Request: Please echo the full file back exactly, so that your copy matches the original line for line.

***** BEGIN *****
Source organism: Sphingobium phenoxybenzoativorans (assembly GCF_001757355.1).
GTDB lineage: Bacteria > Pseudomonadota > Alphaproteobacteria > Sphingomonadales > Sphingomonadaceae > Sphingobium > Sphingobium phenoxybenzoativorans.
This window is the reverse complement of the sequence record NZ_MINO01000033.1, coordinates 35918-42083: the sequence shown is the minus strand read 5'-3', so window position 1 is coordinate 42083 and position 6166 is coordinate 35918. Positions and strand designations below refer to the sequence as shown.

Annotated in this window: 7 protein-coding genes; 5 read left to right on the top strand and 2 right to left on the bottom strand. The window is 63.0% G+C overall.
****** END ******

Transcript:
Source organism: Sphingobium phenoxybenzoativorans (assembly GCF_001757355.1).
GTDB lineage: Bacteria > Pseudomonadota > Alphaproteobacteria > Sphingomonadales > Sphingomonadaceae > Sphingobium > Sphingobium phenoxybenzoativorans.
This window is the reverse complement of the sequence record NZ_MINO01000033.1, coordinates 35918-42083: the sequence shown is the minus strand read 5'-3', so window position 1 is coordinate 42083 and position 6166 is coordinate 35918. Positions and strand designations below refer to the sequence as shown.

Annotated in this window: 7 protein-coding genes; 5 read left to right on the top strand and 2 right to left on the bottom strand. The window is 63.0% G+C overall.